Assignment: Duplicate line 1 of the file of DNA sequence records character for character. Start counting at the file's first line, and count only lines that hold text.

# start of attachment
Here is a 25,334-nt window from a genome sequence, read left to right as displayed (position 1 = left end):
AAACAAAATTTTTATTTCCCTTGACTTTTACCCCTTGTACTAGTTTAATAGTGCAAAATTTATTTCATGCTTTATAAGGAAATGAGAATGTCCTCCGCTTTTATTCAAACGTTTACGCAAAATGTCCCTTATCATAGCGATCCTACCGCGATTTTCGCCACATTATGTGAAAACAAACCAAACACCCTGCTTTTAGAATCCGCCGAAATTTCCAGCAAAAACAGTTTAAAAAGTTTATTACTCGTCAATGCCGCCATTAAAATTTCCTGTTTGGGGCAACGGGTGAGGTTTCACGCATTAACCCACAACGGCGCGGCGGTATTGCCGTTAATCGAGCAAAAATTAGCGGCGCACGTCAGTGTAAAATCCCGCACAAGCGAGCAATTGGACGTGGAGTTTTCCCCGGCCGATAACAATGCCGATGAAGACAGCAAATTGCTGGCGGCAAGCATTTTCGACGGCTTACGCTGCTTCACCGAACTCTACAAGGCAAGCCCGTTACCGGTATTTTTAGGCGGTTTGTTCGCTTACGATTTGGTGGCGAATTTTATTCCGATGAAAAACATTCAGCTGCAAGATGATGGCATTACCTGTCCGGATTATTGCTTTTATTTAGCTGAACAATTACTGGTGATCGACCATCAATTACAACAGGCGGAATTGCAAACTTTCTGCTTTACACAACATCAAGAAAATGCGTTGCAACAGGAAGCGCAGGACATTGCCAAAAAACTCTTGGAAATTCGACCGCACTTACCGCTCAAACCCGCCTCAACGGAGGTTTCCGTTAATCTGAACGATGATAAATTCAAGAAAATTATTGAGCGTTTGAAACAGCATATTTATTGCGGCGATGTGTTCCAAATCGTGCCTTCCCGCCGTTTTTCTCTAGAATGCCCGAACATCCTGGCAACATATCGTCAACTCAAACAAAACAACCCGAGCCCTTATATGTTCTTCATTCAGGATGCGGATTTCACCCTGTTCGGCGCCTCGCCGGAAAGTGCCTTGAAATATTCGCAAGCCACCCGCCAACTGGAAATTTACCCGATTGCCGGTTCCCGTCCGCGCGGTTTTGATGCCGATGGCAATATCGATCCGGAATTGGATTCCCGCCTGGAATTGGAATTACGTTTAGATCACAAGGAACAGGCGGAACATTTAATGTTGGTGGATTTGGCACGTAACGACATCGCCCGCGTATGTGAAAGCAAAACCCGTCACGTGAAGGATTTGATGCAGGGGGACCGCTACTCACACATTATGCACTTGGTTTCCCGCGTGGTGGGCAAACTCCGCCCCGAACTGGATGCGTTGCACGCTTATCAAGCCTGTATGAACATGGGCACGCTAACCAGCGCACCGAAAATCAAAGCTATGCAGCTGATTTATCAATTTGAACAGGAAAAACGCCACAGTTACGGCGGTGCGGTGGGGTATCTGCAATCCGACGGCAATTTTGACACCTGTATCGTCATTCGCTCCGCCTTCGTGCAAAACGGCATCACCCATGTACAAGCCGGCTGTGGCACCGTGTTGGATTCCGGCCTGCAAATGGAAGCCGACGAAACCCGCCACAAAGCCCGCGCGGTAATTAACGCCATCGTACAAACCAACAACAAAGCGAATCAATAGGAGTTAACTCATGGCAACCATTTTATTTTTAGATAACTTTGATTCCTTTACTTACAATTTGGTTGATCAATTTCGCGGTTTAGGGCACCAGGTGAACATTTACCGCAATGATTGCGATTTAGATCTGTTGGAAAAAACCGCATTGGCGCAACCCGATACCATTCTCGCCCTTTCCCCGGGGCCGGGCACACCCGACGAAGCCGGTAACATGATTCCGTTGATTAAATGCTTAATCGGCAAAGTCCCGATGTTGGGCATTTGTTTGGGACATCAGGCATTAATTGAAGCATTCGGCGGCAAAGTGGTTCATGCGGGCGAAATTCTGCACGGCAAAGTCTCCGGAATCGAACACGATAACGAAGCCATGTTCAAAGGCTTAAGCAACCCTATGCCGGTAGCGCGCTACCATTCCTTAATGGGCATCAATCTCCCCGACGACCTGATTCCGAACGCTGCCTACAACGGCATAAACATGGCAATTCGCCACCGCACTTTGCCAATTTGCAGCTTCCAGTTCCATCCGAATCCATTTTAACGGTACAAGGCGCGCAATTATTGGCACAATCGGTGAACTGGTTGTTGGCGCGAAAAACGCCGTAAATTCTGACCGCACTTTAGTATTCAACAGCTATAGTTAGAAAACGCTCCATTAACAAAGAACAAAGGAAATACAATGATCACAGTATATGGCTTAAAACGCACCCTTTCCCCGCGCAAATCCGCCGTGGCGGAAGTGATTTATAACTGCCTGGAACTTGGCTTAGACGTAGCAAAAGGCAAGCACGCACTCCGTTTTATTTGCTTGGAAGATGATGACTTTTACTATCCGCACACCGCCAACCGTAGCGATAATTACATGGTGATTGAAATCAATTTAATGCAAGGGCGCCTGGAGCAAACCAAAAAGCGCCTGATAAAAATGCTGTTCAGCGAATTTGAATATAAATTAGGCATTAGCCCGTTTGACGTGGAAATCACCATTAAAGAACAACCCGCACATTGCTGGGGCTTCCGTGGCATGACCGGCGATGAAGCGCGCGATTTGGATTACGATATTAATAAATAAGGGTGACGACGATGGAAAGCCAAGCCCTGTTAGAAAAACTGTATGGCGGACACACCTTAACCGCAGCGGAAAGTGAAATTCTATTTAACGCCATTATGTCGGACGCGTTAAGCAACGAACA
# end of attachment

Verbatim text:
Here is a 25,334-nt window from a genome sequence, read left to right as displayed (position 1 = left end):